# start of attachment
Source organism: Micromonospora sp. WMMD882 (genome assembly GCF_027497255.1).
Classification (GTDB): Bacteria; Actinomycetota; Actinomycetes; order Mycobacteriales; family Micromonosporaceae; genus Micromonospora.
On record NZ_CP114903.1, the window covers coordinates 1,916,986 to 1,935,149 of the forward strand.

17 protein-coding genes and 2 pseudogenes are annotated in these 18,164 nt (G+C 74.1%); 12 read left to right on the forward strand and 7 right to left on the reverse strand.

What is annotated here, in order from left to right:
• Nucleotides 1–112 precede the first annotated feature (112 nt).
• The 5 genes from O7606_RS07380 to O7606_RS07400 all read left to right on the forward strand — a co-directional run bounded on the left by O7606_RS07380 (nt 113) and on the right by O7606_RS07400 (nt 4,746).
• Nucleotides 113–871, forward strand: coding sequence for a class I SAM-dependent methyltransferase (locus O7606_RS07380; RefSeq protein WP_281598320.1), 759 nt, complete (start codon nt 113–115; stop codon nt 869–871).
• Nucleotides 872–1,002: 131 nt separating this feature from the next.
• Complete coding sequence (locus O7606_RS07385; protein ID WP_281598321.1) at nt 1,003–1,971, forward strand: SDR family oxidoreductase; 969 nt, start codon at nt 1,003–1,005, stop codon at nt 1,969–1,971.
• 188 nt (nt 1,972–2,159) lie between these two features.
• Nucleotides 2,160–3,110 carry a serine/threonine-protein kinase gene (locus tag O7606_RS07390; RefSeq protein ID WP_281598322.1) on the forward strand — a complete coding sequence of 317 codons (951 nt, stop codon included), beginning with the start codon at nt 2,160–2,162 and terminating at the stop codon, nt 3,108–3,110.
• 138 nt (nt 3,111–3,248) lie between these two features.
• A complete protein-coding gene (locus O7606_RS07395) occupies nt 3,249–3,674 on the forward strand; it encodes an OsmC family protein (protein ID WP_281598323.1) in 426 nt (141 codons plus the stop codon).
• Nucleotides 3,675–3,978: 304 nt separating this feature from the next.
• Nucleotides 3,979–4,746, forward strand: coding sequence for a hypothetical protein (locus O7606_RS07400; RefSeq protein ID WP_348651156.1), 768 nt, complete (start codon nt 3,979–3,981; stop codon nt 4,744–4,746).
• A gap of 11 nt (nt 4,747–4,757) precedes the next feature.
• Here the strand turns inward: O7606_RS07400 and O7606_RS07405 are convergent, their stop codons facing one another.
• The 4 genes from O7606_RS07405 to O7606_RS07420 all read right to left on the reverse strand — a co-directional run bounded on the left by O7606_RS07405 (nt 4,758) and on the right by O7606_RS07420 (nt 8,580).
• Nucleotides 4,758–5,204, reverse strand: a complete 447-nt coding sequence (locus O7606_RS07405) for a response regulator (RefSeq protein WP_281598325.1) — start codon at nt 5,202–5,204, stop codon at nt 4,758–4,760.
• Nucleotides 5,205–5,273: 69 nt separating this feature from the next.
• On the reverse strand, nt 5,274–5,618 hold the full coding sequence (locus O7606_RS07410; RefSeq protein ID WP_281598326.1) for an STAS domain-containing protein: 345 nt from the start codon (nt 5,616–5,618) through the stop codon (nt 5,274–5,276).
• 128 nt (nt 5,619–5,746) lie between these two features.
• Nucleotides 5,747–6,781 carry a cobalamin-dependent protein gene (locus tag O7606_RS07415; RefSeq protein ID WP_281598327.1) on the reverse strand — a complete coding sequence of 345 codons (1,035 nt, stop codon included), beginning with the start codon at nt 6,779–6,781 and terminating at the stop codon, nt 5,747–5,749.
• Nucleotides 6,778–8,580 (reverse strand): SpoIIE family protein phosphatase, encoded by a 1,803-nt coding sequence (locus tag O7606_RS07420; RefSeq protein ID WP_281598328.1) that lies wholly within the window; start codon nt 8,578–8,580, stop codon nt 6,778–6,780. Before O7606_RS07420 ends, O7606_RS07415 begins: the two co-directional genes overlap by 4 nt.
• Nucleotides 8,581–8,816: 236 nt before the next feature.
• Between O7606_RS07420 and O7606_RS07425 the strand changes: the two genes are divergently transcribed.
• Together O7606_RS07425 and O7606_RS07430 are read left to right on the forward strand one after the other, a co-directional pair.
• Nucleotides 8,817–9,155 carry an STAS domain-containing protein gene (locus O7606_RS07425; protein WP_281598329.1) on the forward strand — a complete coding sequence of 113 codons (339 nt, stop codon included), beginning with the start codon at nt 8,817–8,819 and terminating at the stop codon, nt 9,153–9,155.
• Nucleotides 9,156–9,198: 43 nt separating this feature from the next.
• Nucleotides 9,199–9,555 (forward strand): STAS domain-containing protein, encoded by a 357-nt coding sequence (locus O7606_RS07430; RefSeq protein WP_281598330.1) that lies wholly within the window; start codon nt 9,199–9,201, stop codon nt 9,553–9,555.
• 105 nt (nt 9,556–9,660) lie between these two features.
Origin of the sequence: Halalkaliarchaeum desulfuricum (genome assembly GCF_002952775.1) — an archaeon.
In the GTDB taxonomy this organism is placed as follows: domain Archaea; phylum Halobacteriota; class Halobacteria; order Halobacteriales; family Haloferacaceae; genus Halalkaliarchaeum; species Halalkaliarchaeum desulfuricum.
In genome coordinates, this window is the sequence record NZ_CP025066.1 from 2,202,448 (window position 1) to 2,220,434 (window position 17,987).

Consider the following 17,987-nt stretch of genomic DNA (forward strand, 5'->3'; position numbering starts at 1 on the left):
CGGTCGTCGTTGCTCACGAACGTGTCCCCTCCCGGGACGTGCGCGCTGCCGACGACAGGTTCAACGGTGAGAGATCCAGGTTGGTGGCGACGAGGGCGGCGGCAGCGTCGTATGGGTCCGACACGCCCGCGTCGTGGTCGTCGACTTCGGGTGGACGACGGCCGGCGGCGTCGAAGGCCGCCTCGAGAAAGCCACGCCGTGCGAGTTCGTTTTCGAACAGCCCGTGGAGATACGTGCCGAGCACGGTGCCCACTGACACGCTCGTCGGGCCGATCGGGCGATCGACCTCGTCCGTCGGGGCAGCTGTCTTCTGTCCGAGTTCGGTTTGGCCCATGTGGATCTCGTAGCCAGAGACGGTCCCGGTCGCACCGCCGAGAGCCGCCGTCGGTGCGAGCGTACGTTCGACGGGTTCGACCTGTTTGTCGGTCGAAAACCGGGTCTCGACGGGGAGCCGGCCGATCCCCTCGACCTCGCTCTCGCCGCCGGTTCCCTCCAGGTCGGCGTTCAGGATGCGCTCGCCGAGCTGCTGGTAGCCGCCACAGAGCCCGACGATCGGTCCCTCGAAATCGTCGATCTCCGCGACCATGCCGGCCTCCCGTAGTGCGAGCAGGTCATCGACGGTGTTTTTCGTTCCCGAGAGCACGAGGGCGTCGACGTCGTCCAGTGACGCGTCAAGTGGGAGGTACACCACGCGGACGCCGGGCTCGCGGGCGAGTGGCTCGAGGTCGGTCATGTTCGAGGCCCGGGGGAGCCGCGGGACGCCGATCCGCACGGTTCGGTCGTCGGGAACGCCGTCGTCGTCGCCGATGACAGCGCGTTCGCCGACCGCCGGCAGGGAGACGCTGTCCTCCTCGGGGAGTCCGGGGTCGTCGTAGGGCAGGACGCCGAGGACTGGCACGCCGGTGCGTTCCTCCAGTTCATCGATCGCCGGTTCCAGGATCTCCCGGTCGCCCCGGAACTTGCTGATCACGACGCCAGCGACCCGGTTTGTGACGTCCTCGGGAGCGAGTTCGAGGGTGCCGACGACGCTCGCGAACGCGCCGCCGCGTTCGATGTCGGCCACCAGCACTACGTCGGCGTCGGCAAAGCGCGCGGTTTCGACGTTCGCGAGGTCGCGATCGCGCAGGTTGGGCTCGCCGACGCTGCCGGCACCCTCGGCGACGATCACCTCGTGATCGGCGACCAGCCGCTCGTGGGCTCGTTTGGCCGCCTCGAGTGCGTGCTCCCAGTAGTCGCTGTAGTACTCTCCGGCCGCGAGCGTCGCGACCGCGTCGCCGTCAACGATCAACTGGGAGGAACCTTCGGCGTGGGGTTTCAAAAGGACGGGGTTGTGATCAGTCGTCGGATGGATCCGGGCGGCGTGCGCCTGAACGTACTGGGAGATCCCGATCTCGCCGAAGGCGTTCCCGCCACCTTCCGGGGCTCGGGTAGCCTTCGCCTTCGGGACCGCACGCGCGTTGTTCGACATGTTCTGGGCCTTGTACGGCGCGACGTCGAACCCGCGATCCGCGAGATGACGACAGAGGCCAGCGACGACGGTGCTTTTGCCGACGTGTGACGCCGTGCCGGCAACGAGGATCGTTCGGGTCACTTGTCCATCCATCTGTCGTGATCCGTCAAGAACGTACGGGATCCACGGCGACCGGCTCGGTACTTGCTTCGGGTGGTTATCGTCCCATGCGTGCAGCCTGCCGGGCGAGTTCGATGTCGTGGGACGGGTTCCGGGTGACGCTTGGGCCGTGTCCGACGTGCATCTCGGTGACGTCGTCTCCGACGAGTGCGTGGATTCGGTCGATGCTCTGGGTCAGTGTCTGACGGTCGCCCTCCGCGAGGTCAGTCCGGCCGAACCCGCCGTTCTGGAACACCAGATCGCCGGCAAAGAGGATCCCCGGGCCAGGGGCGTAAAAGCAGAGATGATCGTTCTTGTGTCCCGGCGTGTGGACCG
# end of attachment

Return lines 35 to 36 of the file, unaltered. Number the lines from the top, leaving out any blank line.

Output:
In genome coordinates, this window is the sequence record NZ_CP025066.1 from 2,202,448 (window position 1) to 2,220,434 (window position 17,987).

Consider the following 17,987-nt stretch of genomic DNA (forward strand, 5'->3'; position numbering starts at 1 on the left):